Inflation and Growth
Models of inflation and growth in the sixties emphasized the portfolio substitution mechanism by which higher inflation made capital more attractive to hold relative to money, leading to higher capital intensity, and in the transition period to higher growth.The empirical evidence, however, is that growth and inflation are negatively correlated. Reasons for this negative correlation are investigated, and then embodied in a simple monetary maximizing model. Higher inflation is associated with lower growth because lower real balances reduce the efficiency of factors of production, and because there may be a link between government purchases and the use of the inflation tax. Comparative steady states and comparative dynamics is analyzed and the generally negative association between inflation and growth, both in steady states and in transition processes, is demonstrated.
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- Foley, Duncan K & Sidrauski, Miguel, 1970.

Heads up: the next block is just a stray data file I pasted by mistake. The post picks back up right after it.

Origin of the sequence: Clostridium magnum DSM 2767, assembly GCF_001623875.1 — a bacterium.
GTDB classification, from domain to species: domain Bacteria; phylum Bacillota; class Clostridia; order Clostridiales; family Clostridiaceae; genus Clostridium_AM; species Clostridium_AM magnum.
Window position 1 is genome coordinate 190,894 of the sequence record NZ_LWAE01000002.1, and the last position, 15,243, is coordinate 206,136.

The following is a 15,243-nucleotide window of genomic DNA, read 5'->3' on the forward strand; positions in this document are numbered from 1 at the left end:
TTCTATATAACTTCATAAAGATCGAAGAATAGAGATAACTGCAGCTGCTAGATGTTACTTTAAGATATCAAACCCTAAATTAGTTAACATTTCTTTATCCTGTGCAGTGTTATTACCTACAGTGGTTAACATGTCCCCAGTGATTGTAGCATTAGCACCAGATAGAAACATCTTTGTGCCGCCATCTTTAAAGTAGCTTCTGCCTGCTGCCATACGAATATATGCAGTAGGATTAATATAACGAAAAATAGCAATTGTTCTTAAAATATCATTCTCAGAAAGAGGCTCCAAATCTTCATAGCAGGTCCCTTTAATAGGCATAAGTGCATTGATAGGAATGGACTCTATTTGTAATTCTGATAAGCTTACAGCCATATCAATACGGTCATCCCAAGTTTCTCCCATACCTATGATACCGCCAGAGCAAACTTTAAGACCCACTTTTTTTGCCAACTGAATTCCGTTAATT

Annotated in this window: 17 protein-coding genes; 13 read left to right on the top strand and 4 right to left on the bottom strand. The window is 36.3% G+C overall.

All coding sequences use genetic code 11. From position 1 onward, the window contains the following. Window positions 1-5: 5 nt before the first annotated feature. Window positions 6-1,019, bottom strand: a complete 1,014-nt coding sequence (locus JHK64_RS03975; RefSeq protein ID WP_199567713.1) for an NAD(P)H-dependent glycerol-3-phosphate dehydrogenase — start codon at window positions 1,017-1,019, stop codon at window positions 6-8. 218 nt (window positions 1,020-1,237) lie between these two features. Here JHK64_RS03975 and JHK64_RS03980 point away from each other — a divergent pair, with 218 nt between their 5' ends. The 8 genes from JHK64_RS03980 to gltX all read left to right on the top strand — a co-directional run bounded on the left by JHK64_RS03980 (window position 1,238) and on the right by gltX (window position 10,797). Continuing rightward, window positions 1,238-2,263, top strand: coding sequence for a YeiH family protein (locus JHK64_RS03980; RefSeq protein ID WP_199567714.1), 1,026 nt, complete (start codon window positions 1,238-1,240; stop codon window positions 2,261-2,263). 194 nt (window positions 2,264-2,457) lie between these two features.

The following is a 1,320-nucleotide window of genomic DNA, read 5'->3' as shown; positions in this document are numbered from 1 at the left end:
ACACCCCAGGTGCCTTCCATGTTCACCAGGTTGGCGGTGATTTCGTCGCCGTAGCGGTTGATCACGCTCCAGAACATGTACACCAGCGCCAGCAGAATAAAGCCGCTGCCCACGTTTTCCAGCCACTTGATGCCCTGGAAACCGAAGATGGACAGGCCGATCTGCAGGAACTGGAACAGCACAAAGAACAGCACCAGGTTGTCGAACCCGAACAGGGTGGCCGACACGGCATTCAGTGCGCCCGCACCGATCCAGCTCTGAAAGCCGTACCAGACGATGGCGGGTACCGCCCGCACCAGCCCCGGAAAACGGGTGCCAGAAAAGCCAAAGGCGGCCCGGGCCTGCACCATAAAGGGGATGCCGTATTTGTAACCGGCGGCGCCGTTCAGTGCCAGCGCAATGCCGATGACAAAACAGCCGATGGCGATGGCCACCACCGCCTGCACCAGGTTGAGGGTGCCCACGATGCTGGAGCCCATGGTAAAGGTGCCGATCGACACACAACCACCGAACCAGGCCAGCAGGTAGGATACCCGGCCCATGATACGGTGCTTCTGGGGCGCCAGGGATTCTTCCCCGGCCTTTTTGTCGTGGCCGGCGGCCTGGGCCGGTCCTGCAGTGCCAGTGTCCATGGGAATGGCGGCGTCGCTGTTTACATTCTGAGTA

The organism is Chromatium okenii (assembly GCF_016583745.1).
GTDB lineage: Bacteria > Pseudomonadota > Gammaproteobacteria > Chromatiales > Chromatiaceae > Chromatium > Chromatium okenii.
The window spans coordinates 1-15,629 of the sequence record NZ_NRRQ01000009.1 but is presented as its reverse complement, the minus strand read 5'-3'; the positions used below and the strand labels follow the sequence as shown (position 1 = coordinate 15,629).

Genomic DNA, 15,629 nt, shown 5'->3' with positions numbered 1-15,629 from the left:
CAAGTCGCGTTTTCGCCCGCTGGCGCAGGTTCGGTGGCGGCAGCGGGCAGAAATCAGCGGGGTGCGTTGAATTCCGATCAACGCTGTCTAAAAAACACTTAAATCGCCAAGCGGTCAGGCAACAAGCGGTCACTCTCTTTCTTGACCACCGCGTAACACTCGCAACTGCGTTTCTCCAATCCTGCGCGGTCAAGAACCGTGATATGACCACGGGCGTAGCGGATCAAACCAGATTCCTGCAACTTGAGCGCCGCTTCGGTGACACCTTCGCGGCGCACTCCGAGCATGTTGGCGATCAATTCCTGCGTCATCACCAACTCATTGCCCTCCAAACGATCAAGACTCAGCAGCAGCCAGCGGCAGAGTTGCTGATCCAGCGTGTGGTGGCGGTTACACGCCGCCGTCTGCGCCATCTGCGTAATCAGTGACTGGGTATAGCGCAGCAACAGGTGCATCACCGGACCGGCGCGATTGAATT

"Portfolio Choice, Investment and Growth,"
American Economic Review,
American Economic Association, vol. 60(1), pages 44-63, March.
- Dornbusch, Rudiger, 1977. "Inflation, Capital, and Deficit Finance," Journal of Money, Credit and Banking, Blackwell Publishing, vol. 9(1), pages 141-50, February.
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- Martin Feldstein, 1983.
"Inflation, Income Taxes, and the Rate of Interest: A Theoretical Analysis,"
in: Inflation, Tax Rules, and Capital Formation, pages 28-43
National Bureau of Economic Research, Inc.
- Feldstein, Martin S, 1976. "Inflation, Income Taxes, and the Rate of Interest: A Theoretical Analysis," American Economic Review, American Economic Association, vol. 66(5), pages 809-20, December.
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